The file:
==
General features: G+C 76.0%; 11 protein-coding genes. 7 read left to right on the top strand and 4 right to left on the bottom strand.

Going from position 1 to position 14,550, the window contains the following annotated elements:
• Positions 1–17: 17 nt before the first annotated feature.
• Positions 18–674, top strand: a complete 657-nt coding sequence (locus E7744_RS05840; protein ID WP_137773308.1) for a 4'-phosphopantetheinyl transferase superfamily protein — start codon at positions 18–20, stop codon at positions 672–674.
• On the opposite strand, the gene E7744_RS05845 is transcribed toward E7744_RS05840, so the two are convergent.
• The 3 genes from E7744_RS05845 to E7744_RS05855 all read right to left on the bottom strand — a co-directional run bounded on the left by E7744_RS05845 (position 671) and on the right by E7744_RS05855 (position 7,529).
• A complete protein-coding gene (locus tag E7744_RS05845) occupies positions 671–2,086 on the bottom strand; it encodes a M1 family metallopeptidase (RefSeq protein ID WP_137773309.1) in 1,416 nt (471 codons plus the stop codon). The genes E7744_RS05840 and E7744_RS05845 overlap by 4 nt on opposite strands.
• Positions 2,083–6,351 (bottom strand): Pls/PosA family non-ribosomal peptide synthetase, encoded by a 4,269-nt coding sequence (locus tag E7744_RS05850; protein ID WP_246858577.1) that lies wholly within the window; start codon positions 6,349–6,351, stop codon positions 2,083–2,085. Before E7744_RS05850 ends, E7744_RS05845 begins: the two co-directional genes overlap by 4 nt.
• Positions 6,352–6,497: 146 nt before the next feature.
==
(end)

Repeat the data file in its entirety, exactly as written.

General features: G+C 76.0%; 11 protein-coding genes. 7 read left to right on the top strand and 4 right to left on the bottom strand.

Going from position 1 to position 14,550, the window contains the following annotated elements:
• Positions 1–17: 17 nt before the first annotated feature.
• Positions 18–674, top strand: a complete 657-nt coding sequence (locus E7744_RS05840; protein ID WP_137773308.1) for a 4'-phosphopantetheinyl transferase superfamily protein — start codon at positions 18–20, stop codon at positions 672–674.
• On the opposite strand, the gene E7744_RS05845 is transcribed toward E7744_RS05840, so the two are convergent.
• The 3 genes from E7744_RS05845 to E7744_RS05855 all read right to left on the bottom strand — a co-directional run bounded on the left by E7744_RS05845 (position 671) and on the right by E7744_RS05855 (position 7,529).
• A complete protein-coding gene (locus tag E7744_RS05845) occupies positions 671–2,086 on the bottom strand; it encodes a M1 family metallopeptidase (RefSeq protein ID WP_137773309.1) in 1,416 nt (471 codons plus the stop codon). The genes E7744_RS05840 and E7744_RS05845 overlap by 4 nt on opposite strands.
• Positions 2,083–6,351 (bottom strand): Pls/PosA family non-ribosomal peptide synthetase, encoded by a 4,269-nt coding sequence (locus tag E7744_RS05850; protein ID WP_246858577.1) that lies wholly within the window; start codon positions 6,349–6,351, stop codon positions 2,083–2,085. Before E7744_RS05850 ends, E7744_RS05845 begins: the two co-directional genes overlap by 4 nt.
• Positions 6,352–6,497: 146 nt before the next feature.